ong before I came on board here at CLASSIC TRUCKS; way before my time at the helm of Custom Rodder; heck, even before I got my ears wet gophering on Street Rodder, there was this one event up in Central California, in a quaint little wine town called Paso Robles, that was a must-do. A small organization called West Coast Kustoms, headed up by Rich and Penny Pichette and manned by volunteers from across the state, put on a yearly get-together called the Cruisin' Nationals. We just like to call it Paso for short.
Over the years, regardless of what my job had me doing, I always set Memorial Day Weekend aside for Paso. More often than not, I would have the "luxury" of covering the event for whatever publication, but the point still remained that I was there, right in the middle of what I believed to be the best "custom car" show around--period. On the rare occasion that I was there as a "civilian," I got to meet some great people. But even if I was working, I got to be amongst some of the coolest cars I'd ever seen.
And it was up until this year that I'd gone solely for the customs. I'll admit it, I'm a custom guy at heart, though I've probably had just as many classic trucks as I've had customs. But once I took over this fine magazine, I figured I'd just be going to Paso as a regular civilian from here on out...until I started remembering that there were quite a few classic trucks in attendance in past years. Well, I had the weekend off, hotel booked, and my '53 Chevy all ready to roll, so there was no reason not to bring my camera along with (besides, it's pretty much been surgically attached per company policy!). So the little missus and I rolled out of town at 4 a.m. sharp on Friday morning, en route to Paso, via Highway 101 (and other not-so-smooth L.A. freeways). While there are shorter routes north, I enjoy the coastal route for numerous reasons: cooler air, better scenery, more places to stop for whatever. We met up with some friends in Ventura, and then continued our leisurely trip northbound. Before noon, we rolled into a town packed to the brim with hot rods, customs, motorcycles, and of course classic trucks. Every hotel, motel, restaurant, gas station, and convenience store parking lot was full of cool vehicles. After getting settled in at our preferred lodging locale, we moseyed over to the "old" A&W Drive-In (I say old because it has since changed hands and is now called the Spring Street Drive-In, or something like that, but everyone knows it as the A&W!) to check out the scene and witness the impending evening cruise down Spring Street, Paso's main drag. It was here that my recollections were indeed correct--there were a number of classic trucks, and the event had barely yet begun.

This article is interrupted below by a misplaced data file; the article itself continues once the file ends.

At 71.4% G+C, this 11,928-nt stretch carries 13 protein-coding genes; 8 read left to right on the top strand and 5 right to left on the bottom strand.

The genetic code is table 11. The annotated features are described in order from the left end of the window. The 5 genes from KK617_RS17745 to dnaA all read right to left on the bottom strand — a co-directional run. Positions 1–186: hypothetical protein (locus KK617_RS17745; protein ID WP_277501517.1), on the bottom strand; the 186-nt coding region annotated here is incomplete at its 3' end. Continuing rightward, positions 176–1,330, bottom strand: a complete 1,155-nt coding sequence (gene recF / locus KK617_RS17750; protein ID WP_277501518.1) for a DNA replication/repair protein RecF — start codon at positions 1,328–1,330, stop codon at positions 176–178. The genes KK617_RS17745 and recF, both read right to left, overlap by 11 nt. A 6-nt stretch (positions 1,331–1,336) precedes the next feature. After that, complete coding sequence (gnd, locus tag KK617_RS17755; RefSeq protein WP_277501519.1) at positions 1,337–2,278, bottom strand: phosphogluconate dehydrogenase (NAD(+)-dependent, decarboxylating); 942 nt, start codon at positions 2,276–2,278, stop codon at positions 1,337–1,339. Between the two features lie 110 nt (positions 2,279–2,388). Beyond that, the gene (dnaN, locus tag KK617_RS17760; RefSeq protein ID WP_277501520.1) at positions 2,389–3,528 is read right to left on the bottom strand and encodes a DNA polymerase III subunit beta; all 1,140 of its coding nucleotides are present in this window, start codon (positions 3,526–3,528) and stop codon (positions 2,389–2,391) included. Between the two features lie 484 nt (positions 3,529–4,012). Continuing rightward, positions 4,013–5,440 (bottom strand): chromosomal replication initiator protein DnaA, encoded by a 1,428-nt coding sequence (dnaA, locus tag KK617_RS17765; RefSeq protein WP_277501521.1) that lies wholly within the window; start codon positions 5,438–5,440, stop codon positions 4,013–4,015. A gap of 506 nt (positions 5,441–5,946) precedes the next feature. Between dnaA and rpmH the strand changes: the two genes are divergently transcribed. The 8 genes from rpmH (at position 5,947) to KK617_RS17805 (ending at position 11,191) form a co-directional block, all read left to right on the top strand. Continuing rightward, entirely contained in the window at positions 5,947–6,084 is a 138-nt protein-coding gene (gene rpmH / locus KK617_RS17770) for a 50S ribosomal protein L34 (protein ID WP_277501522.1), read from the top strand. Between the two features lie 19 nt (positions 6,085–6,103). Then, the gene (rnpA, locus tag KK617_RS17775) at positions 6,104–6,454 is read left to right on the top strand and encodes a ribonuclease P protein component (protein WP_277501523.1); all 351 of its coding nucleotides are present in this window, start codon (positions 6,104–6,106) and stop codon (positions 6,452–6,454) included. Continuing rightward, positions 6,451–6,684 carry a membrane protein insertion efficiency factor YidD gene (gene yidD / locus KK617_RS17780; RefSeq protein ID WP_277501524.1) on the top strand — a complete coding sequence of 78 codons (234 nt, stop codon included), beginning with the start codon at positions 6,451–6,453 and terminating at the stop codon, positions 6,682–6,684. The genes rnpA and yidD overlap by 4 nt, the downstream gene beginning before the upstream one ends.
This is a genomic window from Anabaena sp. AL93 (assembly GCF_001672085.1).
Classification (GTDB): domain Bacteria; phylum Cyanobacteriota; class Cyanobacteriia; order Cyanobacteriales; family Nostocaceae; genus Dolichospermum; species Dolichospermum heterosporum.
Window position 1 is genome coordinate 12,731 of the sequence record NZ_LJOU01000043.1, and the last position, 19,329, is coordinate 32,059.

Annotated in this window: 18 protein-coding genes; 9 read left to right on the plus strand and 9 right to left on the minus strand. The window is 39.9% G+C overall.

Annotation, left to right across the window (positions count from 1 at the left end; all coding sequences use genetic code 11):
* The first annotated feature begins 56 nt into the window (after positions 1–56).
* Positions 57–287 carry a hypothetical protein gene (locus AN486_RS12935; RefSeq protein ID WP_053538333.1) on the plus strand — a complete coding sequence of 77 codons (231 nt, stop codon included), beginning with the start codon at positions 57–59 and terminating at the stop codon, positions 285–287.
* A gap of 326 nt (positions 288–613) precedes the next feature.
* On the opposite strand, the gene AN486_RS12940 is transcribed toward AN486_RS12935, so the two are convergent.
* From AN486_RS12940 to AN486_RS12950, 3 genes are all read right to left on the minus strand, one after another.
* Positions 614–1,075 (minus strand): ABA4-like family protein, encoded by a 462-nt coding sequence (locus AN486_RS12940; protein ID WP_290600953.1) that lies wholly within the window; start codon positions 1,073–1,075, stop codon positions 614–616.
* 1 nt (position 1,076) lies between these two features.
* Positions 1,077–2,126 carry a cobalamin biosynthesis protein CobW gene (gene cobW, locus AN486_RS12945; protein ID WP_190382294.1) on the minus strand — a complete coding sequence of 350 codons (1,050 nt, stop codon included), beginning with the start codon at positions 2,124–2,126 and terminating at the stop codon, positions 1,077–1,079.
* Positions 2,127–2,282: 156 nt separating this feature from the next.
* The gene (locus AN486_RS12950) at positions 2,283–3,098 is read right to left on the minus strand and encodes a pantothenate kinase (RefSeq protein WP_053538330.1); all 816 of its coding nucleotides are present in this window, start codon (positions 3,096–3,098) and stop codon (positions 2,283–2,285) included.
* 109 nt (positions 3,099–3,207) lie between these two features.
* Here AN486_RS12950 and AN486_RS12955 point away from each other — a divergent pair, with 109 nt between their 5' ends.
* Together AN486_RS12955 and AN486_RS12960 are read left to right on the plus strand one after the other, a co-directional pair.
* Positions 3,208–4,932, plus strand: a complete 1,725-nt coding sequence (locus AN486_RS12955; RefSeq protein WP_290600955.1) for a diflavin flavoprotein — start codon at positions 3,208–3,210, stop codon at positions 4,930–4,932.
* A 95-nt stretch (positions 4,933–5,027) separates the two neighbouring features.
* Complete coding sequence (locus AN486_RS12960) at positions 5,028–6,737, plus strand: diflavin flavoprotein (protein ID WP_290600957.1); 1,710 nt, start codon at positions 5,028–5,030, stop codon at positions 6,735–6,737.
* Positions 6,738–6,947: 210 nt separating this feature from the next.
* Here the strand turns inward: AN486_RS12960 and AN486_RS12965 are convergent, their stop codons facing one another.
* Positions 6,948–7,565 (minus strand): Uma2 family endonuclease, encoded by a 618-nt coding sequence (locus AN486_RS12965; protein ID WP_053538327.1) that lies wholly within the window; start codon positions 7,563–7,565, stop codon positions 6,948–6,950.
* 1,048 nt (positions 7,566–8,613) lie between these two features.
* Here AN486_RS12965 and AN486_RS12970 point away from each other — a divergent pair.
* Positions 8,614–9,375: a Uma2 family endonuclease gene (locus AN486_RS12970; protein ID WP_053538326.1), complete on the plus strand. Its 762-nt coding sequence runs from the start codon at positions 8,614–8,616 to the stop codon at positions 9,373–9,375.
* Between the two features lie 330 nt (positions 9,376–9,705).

The following morning, the dawn of the big show as it were, we rolled into the park in the middle of town where WCK stages the event. Those wanting "power parking" rights need to be in line by 4 a.m.--we already did that the morning prior, so we enjoyed a few more hours of needed rest, opting to roll into the park around 8 a.m. or so. And it was here that I knew I had brought my camera for a good reason, as I saw more trucks than I had ever imagined. It was turning out to be another great show indeed, and that had nothing to do with how many trucks were there.
I think my correlating Paso, with its former lack of trucks, is sort of like seeing certain types of vehicles on the road more or less. When I bought a '90 Geo Metro a few years back, I started seeing more and more Geo Metros on the road. It wasn't that more people were starting to drive them; it was just that now that I was driving one, I noticed others more. Now that I'm a full-fledged trucker, I notice classic trucks more and more wherever I go.
Bottom line, even if you're a die-hard truck enthusiast--one that only goes to truck-specific events--don't rule out shows like West Coast Kustoms' Cruisin' Nats for fear of being the minority. Chances are, you might have more fun than you ever imagined, plus you'll see a lot of vehicles without beds!